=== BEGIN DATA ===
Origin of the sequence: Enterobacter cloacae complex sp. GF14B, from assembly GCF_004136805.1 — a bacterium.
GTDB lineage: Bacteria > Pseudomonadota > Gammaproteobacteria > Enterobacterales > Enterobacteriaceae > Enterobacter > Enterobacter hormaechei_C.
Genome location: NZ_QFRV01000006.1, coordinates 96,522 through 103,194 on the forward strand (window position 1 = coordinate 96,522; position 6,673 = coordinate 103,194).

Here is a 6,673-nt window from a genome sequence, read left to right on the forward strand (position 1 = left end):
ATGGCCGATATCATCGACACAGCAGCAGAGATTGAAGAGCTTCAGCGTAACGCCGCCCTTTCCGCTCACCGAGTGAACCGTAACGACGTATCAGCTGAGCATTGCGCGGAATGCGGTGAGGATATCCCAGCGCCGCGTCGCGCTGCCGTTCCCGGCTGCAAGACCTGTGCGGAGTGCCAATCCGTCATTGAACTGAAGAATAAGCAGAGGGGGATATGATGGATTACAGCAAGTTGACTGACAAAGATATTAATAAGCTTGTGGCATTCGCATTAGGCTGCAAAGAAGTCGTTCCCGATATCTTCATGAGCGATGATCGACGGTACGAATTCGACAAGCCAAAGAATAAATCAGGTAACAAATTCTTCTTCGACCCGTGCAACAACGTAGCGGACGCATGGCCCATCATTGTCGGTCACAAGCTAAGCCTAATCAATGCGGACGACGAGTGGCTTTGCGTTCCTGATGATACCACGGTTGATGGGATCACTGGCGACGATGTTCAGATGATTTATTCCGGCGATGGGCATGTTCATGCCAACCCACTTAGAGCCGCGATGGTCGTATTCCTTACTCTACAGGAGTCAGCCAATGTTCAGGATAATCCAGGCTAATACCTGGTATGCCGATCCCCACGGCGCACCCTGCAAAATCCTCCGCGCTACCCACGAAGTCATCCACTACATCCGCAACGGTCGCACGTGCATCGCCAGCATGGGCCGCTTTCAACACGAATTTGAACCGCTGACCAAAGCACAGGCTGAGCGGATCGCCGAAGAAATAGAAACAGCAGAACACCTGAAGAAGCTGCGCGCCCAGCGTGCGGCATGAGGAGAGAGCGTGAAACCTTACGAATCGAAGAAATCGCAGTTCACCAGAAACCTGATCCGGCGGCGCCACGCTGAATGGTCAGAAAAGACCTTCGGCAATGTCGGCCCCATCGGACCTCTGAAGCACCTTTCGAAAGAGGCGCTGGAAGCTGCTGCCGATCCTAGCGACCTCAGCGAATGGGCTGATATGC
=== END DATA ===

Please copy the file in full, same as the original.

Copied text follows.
Origin of the sequence: Enterobacter cloacae complex sp. GF14B, from assembly GCF_004136805.1 — a bacterium.
GTDB lineage: Bacteria > Pseudomonadota > Gammaproteobacteria > Enterobacterales > Enterobacteriaceae > Enterobacter > Enterobacter hormaechei_C.
Genome location: NZ_QFRV01000006.1, coordinates 96,522 through 103,194 on the forward strand (window position 1 = coordinate 96,522; position 6,673 = coordinate 103,194).

Here is a 6,673-nt window from a genome sequence, read left to right on the forward strand (position 1 = left end):
ATGGCCGATATCATCGACACAGCAGCAGAGATTGAAGAGCTTCAGCGTAACGCCGCCCTTTCCGCTCACCGAGTGAACCGTAACGACGTATCAGCTGAGCATTGCGCGGAATGCGGTGAGGATATCCCAGCGCCGCGTCGCGCTGCCGTTCCCGGCTGCAAGACCTGTGCGGAGTGCCAATCCGTCATTGAACTGAAGAATAAGCAGAGGGGGATATGATGGATTACAGCAAGTTGACTGACAAAGATATTAATAAGCTTGTGGCATTCGCATTAGGCTGCAAAGAAGTCGTTCCCGATATCTTCATGAGCGATGATCGACGGTACGAATTCGACAAGCCAAAGAATAAATCAGGTAACAAATTCTTCTTCGACCCGTGCAACAACGTAGCGGACGCATGGCCCATCATTGTCGGTCACAAGCTAAGCCTAATCAATGCGGACGACGAGTGGCTTTGCGTTCCTGATGATACCACGGTTGATGGGATCACTGGCGACGATGTTCAGATGATTTATTCCGGCGATGGGCATGTTCATGCCAACCCACTTAGAGCCGCGATGGTCGTATTCCTTACTCTACAGGAGTCAGCCAATGTTCAGGATAATCCAGGCTAATACCTGGTATGCCGATCCCCACGGCGCACCCTGCAAAATCCTCCGCGCTACCCACGAAGTCATCCACTACATCCGCAACGGTCGCACGTGCATCGCCAGCATGGGCCGCTTTCAACACGAATTTGAACCGCTGACCAAAGCACAGGCTGAGCGGATCGCCGAAGAAATAGAAACAGCAGAACACCTGAAGAAGCTGCGCGCCCAGCGTGCGGCATGAGGAGAGAGCGTGAAACCTTACGAATCGAAGAAATCGCAGTTCACCAGAAACCTGATCCGGCGGCGCCACGCTGAATGGTCAGAAAAGACCTTCGGCAATGTCGGCCCCATCGGACCTCTGAAGCACCTTTCGAAAGAGGCGCTGGAAGCTGCTGCCGATCCTAGCGACCTCAGCGAATGGGCTGATATGC